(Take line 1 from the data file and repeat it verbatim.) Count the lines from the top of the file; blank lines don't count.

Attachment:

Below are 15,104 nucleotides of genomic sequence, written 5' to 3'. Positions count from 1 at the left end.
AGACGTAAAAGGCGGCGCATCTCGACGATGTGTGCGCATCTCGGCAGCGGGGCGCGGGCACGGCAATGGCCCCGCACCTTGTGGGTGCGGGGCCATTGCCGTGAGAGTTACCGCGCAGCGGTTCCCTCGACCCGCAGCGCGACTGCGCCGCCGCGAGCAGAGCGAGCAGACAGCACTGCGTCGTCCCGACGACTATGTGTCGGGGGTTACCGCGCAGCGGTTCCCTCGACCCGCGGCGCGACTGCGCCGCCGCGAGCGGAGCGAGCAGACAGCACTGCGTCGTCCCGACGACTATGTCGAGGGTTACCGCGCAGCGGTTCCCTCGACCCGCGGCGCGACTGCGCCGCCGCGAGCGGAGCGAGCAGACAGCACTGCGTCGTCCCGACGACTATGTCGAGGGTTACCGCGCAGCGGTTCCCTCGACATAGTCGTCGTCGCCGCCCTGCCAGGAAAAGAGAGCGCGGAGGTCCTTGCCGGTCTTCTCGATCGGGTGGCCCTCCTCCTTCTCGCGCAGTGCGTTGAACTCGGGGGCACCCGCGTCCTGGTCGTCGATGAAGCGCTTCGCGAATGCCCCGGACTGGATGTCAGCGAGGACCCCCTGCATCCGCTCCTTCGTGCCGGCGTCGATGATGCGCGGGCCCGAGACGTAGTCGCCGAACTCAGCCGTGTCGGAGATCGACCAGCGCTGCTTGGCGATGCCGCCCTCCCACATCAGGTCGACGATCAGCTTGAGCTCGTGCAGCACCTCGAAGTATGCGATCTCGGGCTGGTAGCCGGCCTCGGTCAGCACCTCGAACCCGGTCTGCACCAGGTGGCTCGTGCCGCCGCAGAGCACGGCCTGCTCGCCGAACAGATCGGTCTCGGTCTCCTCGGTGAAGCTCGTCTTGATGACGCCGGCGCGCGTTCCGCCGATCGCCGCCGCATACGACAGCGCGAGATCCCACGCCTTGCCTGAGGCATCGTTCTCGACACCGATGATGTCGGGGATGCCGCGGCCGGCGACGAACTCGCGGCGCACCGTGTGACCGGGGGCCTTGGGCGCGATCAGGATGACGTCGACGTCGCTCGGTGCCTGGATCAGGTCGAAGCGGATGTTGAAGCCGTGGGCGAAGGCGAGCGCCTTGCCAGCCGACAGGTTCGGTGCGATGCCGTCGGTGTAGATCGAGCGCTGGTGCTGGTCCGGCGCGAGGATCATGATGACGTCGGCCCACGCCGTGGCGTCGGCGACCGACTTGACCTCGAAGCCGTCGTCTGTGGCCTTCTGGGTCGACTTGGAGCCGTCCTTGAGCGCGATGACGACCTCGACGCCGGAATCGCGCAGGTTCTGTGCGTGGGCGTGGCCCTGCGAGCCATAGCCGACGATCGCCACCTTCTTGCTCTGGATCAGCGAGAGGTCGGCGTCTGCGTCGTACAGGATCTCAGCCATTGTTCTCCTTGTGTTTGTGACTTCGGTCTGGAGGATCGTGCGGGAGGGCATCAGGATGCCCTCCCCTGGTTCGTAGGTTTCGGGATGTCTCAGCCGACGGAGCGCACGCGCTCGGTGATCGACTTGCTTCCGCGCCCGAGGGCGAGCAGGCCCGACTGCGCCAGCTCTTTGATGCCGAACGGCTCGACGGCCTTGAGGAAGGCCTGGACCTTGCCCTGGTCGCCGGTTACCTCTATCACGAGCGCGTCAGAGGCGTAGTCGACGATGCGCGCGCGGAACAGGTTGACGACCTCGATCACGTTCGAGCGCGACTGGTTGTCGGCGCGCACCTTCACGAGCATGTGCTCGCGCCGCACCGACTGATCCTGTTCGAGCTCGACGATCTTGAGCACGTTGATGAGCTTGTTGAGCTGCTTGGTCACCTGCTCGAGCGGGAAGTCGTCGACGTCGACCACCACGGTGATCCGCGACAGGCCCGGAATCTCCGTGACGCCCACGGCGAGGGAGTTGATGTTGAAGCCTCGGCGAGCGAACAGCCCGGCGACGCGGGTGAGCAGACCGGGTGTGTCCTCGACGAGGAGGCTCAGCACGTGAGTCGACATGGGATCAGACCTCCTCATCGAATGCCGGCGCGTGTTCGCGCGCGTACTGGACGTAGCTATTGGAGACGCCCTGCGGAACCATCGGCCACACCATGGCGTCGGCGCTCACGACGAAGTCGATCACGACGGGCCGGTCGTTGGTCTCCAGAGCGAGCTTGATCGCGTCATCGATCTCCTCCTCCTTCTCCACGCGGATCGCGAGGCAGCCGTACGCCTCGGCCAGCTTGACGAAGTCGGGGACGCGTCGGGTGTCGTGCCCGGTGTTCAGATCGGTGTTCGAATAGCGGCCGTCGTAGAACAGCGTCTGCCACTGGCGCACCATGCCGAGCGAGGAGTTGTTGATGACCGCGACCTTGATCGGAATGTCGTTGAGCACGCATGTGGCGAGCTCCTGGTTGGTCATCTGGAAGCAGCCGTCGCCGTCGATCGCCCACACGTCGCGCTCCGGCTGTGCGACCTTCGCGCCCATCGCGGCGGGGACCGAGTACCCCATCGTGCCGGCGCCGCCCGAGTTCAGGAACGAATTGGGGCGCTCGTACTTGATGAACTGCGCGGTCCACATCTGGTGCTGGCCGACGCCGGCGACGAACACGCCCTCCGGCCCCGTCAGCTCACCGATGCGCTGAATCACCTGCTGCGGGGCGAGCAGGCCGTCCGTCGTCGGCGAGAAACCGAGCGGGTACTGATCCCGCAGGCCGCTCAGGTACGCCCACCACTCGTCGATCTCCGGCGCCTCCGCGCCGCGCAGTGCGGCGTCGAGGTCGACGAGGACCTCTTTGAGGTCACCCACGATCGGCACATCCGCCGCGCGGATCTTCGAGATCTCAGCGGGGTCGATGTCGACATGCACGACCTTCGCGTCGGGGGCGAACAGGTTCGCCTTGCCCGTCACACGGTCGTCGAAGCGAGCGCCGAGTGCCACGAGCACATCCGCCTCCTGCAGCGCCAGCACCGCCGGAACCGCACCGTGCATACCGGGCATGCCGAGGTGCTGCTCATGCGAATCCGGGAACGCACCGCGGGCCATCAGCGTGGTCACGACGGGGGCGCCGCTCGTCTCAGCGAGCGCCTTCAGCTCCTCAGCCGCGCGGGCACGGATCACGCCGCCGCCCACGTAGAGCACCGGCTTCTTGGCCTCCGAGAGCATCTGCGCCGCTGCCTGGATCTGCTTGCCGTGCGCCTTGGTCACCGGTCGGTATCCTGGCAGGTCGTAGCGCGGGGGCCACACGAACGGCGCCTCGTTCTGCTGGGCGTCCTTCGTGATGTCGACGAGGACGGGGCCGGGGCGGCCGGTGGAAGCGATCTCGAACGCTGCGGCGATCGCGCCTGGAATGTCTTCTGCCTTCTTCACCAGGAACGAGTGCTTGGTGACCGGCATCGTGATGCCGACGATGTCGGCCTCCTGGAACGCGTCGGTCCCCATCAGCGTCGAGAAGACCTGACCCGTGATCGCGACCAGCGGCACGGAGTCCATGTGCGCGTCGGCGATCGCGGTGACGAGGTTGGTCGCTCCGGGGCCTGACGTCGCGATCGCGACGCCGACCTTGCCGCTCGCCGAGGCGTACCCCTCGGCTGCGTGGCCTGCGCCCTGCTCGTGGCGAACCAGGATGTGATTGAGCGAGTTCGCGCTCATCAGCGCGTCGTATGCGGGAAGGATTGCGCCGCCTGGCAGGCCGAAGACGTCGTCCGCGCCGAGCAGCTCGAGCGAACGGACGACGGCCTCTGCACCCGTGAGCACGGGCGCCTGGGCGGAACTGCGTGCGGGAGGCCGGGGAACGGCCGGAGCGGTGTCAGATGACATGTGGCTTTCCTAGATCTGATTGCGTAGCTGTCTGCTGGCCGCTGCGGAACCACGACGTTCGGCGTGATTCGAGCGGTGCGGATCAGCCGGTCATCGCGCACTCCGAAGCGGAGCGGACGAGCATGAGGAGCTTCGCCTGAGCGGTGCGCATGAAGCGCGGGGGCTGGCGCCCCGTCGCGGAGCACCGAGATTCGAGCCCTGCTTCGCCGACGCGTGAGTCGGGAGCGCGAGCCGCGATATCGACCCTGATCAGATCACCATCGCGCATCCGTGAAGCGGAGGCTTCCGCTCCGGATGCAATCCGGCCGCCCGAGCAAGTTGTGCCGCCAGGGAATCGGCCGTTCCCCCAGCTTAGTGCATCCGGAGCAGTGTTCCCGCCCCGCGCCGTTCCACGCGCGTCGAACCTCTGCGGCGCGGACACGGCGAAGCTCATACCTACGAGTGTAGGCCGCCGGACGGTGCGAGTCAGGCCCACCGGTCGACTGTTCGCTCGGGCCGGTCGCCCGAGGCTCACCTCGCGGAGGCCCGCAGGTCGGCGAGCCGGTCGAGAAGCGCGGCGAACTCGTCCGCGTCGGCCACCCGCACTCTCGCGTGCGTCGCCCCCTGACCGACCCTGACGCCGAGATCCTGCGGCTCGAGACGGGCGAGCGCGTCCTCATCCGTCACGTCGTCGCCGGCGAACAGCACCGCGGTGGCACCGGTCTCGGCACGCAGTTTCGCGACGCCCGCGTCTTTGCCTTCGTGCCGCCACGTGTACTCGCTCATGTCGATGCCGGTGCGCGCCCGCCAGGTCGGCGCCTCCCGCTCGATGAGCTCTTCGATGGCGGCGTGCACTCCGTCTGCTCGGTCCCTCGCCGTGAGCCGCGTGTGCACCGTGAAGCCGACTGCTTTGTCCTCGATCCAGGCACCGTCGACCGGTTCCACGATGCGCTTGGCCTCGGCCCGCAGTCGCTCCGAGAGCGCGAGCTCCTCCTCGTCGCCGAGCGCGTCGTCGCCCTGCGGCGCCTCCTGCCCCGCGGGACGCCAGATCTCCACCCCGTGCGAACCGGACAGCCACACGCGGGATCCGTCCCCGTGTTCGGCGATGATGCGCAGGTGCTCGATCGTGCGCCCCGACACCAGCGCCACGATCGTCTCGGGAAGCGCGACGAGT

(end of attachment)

Below are 15,104 nucleotides of genomic sequence, written 5' to 3'. Positions count from 1 at the left end.